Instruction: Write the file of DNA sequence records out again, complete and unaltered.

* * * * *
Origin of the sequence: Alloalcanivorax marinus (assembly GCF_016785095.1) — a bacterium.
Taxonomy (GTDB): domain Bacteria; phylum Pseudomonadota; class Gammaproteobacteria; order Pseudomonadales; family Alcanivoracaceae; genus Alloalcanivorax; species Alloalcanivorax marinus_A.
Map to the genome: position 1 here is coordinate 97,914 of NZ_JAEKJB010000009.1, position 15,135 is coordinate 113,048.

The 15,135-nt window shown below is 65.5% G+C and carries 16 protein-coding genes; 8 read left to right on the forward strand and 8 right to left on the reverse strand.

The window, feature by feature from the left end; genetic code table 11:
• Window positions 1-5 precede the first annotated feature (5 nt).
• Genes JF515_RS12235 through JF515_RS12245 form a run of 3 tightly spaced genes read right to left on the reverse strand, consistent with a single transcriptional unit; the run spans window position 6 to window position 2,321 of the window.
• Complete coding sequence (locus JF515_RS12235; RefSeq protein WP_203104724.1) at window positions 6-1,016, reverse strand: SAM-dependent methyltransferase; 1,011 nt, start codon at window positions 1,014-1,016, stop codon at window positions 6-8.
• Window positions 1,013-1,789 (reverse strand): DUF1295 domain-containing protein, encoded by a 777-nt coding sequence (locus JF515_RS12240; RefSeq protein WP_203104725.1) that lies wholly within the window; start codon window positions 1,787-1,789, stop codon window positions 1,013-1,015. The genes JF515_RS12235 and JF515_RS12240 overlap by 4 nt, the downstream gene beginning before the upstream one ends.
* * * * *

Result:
Origin of the sequence: Alloalcanivorax marinus (assembly GCF_016785095.1) — a bacterium.
Taxonomy (GTDB): domain Bacteria; phylum Pseudomonadota; class Gammaproteobacteria; order Pseudomonadales; family Alcanivoracaceae; genus Alloalcanivorax; species Alloalcanivorax marinus_A.
Map to the genome: position 1 here is coordinate 97,914 of NZ_JAEKJB010000009.1, position 15,135 is coordinate 113,048.

The 15,135-nt window shown below is 65.5% G+C and carries 16 protein-coding genes; 8 read left to right on the forward strand and 8 right to left on the reverse strand.

The window, feature by feature from the left end; genetic code table 11:
• Window positions 1-5 precede the first annotated feature (5 nt).
• Genes JF515_RS12235 through JF515_RS12245 form a run of 3 tightly spaced genes read right to left on the reverse strand, consistent with a single transcriptional unit; the run spans window position 6 to window position 2,321 of the window.
• Complete coding sequence (locus JF515_RS12235; RefSeq protein WP_203104724.1) at window positions 6-1,016, reverse strand: SAM-dependent methyltransferase; 1,011 nt, start codon at window positions 1,014-1,016, stop codon at window positions 6-8.
• Window positions 1,013-1,789 (reverse strand): DUF1295 domain-containing protein, encoded by a 777-nt coding sequence (locus JF515_RS12240; RefSeq protein WP_203104725.1) that lies wholly within the window; start codon window positions 1,787-1,789, stop codon window positions 1,013-1,015. The genes JF515_RS12235 and JF515_RS12240 overlap by 4 nt, the downstream gene beginning before the upstream one ends.